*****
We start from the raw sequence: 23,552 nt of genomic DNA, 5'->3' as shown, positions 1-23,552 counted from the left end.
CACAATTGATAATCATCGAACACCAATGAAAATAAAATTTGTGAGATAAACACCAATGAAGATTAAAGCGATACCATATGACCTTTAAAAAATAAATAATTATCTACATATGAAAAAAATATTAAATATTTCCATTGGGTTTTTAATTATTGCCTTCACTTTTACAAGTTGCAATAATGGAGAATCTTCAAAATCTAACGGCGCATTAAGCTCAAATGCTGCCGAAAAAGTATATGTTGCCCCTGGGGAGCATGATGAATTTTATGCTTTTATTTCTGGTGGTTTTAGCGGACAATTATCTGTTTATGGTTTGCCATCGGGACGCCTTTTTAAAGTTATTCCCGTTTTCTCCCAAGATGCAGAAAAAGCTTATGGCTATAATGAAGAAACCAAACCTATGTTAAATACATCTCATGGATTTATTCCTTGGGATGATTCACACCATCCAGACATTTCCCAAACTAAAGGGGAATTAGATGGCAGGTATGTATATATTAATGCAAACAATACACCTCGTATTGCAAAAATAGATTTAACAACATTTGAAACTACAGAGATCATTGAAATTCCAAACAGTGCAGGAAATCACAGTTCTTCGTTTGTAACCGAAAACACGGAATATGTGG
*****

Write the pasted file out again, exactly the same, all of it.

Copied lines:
We start from the raw sequence: 23,552 nt of genomic DNA, 5'->3' as shown, positions 1-23,552 counted from the left end.
CACAATTGATAATCATCGAACACCAATGAAAATAAAATTTGTGAGATAAACACCAATGAAGATTAAAGCGATACCATATGACCTTTAAAAAATAAATAATTATCTACATATGAAAAAAATATTAAATATTTCCATTGGGTTTTTAATTATTGCCTTCACTTTTACAAGTTGCAATAATGGAGAATCTTCAAAATCTAACGGCGCATTAAGCTCAAATGCTGCCGAAAAAGTATATGTTGCCCCTGGGGAGCATGATGAATTTTATGCTTTTATTTCTGGTGGTTTTAGCGGACAATTATCTGTTTATGGTTTGCCATCGGGACGCCTTTTTAAAGTTATTCCCGTTTTCTCCCAAGATGCAGAAAAAGCTTATGGCTATAATGAAGAAACCAAACCTATGTTAAATACATCTCATGGATTTATTCCTTGGGATGATTCACACCATCCAGACATTTCCCAAACTAAAGGGGAATTAGATGGCAGGTATGTATATATTAATGCAAACAATACACCTCGTATTGCAAAAATAGATTTAACAACATTTGAAACTACAGAGATCATTGAAATTCCAAACAGTGCAGGAAATCACAGTTCTTCGTTTGTAACCGAAAACACGGAATATGTGG